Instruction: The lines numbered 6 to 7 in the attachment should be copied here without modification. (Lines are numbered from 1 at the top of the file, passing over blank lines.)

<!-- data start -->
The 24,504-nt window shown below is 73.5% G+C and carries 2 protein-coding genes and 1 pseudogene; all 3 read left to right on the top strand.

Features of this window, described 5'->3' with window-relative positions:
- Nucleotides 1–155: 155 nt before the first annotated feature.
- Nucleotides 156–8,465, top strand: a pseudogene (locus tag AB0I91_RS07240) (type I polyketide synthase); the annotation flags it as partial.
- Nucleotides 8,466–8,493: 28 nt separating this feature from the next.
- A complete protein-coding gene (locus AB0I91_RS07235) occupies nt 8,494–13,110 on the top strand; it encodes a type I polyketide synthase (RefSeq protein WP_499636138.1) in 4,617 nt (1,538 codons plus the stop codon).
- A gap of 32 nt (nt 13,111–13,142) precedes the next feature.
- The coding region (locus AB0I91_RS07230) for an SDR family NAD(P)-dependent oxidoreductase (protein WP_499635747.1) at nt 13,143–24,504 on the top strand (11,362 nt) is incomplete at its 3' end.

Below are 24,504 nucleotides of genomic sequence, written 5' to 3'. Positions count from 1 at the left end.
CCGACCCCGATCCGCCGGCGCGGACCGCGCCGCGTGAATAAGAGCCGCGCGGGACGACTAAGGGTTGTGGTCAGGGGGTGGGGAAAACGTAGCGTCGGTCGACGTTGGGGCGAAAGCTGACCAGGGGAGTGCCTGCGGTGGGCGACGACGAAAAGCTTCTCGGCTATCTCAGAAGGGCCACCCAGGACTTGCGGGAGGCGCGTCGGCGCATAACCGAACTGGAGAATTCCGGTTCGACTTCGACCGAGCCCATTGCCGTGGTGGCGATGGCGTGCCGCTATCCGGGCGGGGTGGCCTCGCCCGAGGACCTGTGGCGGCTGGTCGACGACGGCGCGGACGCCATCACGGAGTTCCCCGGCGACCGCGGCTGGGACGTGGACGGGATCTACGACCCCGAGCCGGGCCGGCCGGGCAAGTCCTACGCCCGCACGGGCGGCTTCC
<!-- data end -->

- A complete protein-coding gene (locus AB0I91_RS07235) occupies nt 8,494–13,110 on the top strand; it encodes a type I polyketide synthase (RefSeq protein WP_499636138.1) in 4,617 nt (1,538 codons plus the stop codon).
- A gap of 32 nt (nt 13,111–13,142) precedes the next feature.